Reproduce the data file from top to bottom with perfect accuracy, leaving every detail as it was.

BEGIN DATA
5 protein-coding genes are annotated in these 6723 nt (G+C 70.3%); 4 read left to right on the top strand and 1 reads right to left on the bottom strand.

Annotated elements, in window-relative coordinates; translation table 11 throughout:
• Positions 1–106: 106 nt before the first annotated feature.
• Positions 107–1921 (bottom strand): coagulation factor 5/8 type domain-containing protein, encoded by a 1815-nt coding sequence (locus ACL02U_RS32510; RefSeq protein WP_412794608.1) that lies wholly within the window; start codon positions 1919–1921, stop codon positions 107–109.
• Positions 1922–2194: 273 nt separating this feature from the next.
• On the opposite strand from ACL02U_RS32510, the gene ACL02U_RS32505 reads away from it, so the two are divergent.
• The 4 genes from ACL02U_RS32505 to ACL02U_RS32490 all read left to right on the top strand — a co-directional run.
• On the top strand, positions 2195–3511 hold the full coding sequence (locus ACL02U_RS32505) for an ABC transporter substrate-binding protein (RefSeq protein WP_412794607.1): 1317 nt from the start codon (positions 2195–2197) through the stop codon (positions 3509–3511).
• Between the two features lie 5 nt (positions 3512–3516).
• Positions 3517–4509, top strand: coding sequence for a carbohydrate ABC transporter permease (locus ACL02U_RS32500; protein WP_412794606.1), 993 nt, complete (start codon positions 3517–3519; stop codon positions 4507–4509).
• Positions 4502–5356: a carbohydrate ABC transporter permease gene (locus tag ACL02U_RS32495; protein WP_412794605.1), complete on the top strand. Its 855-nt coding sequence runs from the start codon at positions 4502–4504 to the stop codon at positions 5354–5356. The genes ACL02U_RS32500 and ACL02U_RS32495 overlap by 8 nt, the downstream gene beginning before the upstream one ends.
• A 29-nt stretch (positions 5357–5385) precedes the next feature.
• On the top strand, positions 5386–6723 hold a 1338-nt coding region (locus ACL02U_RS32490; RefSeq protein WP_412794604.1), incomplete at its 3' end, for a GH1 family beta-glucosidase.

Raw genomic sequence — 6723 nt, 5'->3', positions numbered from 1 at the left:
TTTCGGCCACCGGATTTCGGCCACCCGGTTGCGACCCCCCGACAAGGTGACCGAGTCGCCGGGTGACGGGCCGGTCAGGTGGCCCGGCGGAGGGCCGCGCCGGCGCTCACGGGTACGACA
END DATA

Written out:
5 protein-coding genes are annotated in these 6723 nt (G+C 70.3%); 4 read left to right on the top strand and 1 reads right to left on the bottom strand.

Annotated elements, in window-relative coordinates; translation table 11 throughout:
• Positions 1–106: 106 nt before the first annotated feature.
• Positions 107–1921 (bottom strand): coagulation factor 5/8 type domain-containing protein, encoded by a 1815-nt coding sequence (locus ACL02U_RS32510; RefSeq protein WP_412794608.1) that lies wholly within the window; start codon positions 1919–1921, stop codon positions 107–109.
• Positions 1922–2194: 273 nt separating this feature from the next.
• On the opposite strand from ACL02U_RS32510, the gene ACL02U_RS32505 reads away from it, so the two are divergent.
• The 4 genes from ACL02U_RS32505 to ACL02U_RS32490 all read left to right on the top strand — a co-directional run.
• On the top strand, positions 2195–3511 hold the full coding sequence (locus ACL02U_RS32505) for an ABC transporter substrate-binding protein (RefSeq protein WP_412794607.1): 1317 nt from the start codon (positions 2195–2197) through the stop codon (positions 3509–3511).
• Between the two features lie 5 nt (positions 3512–3516).
• Positions 3517–4509, top strand: coding sequence for a carbohydrate ABC transporter permease (locus ACL02U_RS32500; protein WP_412794606.1), 993 nt, complete (start codon positions 3517–3519; stop codon positions 4507–4509).
• Positions 4502–5356: a carbohydrate ABC transporter permease gene (locus tag ACL02U_RS32495; protein WP_412794605.1), complete on the top strand. Its 855-nt coding sequence runs from the start codon at positions 4502–4504 to the stop codon at positions 5354–5356. The genes ACL02U_RS32500 and ACL02U_RS32495 overlap by 8 nt, the downstream gene beginning before the upstream one ends.
• A 29-nt stretch (positions 5357–5385) precedes the next feature.
• On the top strand, positions 5386–6723 hold a 1338-nt coding region (locus ACL02U_RS32490; RefSeq protein WP_412794604.1), incomplete at its 3' end, for a GH1 family beta-glucosidase.

Raw genomic sequence — 6723 nt, 5'->3', positions numbered from 1 at the left:
TTTCGGCCACCGGATTTCGGCCACCCGGTTGCGACCCCCCGACAAGGTGACCGAGTCGCCGGGTGACGGGCCGGTCAGGTGGCCCGGCGGAGGGCCGCGCCGGCGCTCACGGGTACGACA